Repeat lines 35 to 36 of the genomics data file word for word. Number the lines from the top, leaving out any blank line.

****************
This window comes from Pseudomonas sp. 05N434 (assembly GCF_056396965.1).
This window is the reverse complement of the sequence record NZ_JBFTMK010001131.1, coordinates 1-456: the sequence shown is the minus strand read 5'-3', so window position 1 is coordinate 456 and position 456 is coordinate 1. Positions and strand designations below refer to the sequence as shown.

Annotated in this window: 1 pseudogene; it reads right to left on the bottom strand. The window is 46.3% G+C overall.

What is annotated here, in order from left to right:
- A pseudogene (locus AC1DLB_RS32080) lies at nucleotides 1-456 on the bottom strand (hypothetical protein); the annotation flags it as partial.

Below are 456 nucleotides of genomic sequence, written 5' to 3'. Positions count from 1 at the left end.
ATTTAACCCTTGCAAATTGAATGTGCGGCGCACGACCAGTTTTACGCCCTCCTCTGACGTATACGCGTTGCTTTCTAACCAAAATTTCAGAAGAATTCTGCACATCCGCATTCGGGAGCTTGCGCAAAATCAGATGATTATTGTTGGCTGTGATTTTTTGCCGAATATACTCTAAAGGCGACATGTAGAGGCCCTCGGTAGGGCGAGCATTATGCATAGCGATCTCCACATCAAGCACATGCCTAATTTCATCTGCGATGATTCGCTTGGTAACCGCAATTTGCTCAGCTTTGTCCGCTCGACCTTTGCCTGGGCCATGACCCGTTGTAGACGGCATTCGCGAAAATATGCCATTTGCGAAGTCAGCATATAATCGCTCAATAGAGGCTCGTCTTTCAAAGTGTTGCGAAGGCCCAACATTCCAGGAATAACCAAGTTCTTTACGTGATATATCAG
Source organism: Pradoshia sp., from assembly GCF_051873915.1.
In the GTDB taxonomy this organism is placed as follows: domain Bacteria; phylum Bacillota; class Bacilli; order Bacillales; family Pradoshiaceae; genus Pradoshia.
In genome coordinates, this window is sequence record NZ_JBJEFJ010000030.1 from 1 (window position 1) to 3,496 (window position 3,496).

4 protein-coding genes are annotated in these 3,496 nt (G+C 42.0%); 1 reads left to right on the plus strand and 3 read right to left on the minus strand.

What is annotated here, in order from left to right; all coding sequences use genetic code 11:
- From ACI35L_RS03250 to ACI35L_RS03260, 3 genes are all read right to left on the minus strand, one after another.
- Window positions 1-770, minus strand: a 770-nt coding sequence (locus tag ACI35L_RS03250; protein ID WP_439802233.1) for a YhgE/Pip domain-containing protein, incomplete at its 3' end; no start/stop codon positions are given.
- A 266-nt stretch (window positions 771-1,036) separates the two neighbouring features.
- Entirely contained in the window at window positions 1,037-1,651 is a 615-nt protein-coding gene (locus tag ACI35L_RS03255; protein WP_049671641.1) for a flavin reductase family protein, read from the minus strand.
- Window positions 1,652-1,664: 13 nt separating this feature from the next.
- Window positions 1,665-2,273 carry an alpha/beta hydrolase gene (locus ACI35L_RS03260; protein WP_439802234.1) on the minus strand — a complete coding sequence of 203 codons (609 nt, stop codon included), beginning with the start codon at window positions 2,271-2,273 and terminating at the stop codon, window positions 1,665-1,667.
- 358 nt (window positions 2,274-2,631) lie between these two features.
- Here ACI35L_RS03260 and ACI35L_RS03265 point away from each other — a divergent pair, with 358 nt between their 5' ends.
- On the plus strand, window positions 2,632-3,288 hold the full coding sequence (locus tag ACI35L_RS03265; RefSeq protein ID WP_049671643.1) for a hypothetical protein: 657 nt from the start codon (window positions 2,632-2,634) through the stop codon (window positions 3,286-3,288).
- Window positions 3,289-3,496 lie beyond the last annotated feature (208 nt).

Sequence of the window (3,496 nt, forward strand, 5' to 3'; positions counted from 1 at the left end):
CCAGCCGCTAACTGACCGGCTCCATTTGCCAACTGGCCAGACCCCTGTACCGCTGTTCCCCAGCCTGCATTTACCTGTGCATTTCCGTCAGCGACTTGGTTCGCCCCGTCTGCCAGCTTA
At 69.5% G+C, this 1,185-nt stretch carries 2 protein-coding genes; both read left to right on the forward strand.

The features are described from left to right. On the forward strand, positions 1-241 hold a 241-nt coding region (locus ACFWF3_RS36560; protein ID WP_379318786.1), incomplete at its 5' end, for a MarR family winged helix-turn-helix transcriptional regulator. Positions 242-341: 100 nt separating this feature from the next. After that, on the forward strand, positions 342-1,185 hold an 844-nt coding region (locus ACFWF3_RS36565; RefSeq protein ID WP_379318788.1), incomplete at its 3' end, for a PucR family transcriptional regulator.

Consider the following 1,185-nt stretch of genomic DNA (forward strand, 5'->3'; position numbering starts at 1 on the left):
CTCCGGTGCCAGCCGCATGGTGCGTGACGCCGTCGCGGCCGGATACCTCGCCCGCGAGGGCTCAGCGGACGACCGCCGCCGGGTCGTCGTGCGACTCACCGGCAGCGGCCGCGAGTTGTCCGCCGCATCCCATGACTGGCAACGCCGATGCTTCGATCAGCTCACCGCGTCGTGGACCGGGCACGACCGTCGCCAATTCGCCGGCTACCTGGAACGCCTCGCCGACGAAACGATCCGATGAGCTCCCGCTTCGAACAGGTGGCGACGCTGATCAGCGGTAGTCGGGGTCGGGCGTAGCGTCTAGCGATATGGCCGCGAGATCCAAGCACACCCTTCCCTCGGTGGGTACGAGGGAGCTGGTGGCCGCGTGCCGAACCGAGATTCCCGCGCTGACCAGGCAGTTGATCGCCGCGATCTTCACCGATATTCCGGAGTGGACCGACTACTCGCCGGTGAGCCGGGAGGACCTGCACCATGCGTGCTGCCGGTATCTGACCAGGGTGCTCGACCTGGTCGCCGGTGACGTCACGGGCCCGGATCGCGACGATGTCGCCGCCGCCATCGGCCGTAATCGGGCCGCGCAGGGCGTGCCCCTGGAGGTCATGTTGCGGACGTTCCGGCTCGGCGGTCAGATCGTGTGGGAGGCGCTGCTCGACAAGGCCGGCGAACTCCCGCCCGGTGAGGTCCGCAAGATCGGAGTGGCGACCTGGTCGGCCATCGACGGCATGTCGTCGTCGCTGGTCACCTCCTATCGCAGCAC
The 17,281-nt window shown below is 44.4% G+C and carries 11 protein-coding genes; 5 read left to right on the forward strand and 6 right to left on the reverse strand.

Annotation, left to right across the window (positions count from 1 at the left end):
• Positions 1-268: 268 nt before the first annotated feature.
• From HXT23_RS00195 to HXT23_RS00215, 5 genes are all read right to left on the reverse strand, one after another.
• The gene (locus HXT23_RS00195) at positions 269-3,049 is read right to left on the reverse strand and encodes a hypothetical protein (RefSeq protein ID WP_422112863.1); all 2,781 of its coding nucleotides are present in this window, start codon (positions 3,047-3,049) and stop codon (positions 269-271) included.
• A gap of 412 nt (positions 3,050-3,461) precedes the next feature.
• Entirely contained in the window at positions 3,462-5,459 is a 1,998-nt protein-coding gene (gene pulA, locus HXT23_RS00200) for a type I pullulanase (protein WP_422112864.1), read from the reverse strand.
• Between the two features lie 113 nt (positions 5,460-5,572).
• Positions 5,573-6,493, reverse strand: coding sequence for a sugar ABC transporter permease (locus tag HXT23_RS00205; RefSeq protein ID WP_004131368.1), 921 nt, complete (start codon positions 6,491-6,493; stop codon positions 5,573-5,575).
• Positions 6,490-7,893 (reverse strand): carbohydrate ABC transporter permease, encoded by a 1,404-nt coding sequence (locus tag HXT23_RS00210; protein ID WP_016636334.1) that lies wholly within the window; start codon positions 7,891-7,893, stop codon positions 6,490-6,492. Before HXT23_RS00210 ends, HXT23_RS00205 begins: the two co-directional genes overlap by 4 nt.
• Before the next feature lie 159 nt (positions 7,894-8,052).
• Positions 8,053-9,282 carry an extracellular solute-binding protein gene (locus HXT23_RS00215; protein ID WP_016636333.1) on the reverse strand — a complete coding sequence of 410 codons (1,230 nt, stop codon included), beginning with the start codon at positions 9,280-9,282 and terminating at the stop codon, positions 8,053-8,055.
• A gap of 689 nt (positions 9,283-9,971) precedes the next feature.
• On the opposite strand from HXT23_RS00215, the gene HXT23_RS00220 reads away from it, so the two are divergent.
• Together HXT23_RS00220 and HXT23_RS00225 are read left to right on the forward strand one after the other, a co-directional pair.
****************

• Entirely contained in the window at positions 3,462-5,459 is a 1,998-nt protein-coding gene (gene pulA, locus HXT23_RS00200) for a type I pullulanase (protein WP_422112864.1), read from the reverse strand.
• Between the two features lie 113 nt (positions 5,460-5,572).